30 June 2022
Workshop jointly organised by The Bulgarian National Bank (BNB) and eabh (The European Association for Banking and Financial History e.V.
Monetary Unions in History
Central banks and other financial institutions have longstanding histories and rich archives. These contain extensive sets of historical information and hence are an extremely valuable source of knowledge about the evolution of financial institutions’ functions and mandates; as much as the trajectory of financial systems and the economic development of countries and regions.
Up to now, still, most of these archive documents are available as print documents, such as reports, publications, financial statements, speeches, letters, etc. Alongside the textual information, archive documents include substantial and diverse quantitative datasets on the micro and macro level. Extraction and transformation of those datasets into digital formats fit for historical research, analysis and modelling is subject to a continuous process using constantly advancing IT technologies.
During this workshop we will focus on three main points:
1. Creation, prioritization, and appraisal of quantitative financial data digital archives
3. The role of technology innovation
Our aim is to bring together archivists and economists from central banks, commercial banks, and other financial institutions to express their views and share their experiences with respect to:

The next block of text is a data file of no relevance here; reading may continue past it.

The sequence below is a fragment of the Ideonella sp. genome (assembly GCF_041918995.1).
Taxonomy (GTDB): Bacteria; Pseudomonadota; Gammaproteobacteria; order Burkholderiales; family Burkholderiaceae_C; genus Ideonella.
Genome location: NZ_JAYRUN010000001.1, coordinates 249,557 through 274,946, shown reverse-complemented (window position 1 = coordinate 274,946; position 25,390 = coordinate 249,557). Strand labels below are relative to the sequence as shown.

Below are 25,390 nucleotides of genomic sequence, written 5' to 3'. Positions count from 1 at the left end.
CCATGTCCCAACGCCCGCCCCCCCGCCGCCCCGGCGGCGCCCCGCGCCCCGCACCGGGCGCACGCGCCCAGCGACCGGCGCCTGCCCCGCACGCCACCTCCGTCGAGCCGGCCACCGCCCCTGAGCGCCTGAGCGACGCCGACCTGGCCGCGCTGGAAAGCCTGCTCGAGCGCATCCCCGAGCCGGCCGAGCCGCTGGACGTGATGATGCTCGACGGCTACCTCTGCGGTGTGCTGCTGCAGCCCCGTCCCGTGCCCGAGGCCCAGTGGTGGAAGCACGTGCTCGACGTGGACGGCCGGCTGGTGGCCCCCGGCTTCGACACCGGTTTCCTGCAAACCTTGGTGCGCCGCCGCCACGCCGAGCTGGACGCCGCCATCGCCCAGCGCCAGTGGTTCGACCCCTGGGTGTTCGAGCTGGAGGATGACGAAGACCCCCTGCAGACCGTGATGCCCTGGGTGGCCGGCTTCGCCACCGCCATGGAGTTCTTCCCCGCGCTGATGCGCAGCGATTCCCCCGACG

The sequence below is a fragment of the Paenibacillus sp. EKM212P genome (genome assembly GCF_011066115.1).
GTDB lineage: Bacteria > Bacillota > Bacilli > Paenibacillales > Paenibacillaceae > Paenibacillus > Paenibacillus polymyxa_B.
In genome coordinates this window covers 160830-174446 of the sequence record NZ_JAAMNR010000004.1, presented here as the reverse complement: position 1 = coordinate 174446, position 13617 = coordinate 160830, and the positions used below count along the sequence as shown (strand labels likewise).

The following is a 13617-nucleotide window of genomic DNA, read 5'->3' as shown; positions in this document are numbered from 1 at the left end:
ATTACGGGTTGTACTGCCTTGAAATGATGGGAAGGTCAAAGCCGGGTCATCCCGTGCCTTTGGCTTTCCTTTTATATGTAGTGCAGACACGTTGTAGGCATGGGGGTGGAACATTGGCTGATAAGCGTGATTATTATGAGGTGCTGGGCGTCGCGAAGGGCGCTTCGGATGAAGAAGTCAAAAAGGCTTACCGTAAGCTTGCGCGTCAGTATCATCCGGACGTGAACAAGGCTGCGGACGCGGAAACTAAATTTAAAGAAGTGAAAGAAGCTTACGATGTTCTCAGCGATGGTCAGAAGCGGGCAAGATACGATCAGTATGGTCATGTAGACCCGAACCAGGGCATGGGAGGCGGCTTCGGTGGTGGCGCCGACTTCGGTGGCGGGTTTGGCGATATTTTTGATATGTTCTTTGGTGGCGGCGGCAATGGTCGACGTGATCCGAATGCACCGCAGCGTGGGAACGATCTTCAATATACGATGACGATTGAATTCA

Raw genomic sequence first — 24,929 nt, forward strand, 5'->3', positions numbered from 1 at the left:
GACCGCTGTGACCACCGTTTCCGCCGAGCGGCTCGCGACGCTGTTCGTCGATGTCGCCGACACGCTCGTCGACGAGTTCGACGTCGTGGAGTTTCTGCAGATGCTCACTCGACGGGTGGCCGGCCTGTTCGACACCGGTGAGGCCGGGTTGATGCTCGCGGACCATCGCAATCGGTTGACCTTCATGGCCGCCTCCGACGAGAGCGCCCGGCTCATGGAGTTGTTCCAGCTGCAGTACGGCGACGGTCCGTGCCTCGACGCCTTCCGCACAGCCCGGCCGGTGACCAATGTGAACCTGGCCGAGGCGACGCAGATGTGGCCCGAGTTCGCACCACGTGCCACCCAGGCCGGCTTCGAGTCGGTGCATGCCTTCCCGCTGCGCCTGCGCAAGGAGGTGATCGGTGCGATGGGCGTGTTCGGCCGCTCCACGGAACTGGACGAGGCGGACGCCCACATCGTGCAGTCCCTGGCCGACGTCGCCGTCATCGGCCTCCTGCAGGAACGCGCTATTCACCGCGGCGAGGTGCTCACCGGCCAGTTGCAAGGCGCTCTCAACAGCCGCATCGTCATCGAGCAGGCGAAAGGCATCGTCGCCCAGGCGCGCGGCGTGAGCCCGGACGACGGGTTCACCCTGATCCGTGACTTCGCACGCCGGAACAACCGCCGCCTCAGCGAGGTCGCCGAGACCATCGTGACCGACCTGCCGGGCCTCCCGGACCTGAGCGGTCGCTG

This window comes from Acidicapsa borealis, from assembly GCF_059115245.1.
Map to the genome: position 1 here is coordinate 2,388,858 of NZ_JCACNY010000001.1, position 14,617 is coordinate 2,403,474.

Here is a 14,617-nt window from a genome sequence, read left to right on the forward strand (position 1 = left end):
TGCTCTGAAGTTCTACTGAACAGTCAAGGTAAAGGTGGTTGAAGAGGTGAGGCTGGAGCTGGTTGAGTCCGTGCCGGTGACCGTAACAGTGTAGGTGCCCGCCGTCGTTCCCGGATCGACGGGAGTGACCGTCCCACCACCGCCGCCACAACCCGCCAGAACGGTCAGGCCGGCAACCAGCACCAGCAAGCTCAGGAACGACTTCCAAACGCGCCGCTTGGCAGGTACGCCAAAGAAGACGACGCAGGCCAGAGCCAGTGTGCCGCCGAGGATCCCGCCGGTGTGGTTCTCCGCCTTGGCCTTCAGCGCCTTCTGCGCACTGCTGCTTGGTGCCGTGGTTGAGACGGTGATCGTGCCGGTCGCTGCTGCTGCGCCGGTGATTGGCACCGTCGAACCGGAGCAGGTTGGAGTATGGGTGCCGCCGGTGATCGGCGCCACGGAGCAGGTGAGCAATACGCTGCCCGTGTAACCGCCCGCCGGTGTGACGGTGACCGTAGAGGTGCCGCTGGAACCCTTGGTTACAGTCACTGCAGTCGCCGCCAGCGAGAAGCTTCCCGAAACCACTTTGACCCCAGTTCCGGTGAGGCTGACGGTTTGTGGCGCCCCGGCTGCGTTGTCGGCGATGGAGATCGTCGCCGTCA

Key quantitative historical financial data
Which are the main datasets archivists focus on? How do transformations in historical datasets over time reflect economic and financial development, including the introduction of new products and services? How to take future needs into account during the process of reconstructing/publishing these datasets today? Which approaches are adopted for their extraction and organization in databases? How does historical financial data demand evolve in periods of economic shocks? How do they reflect changes in perspective of financial researchers? How to use them to better comprehend analogies with similar turbulences and shocks in a long-term context (e.g. Great Financial Crisis or COVID -19)?
Historical dataset accessibility
Increasing the availability of quantitative financial archive data is of vital importance for grounded financial history research and sound economic analysis and modelling. Participants are invited to present the practical challenges their institutions face regarding digital data archive accessibility and the solutions they have come up with.
IT tools and innovation
Which are the tools currently used for quantitative archive data and related metadata organization, digitisation, and accessibility? Which is the expected impact of constant innovation and changes in technology on data archive appraisal, organisation, and accessibility?
We look much forward to your proposals!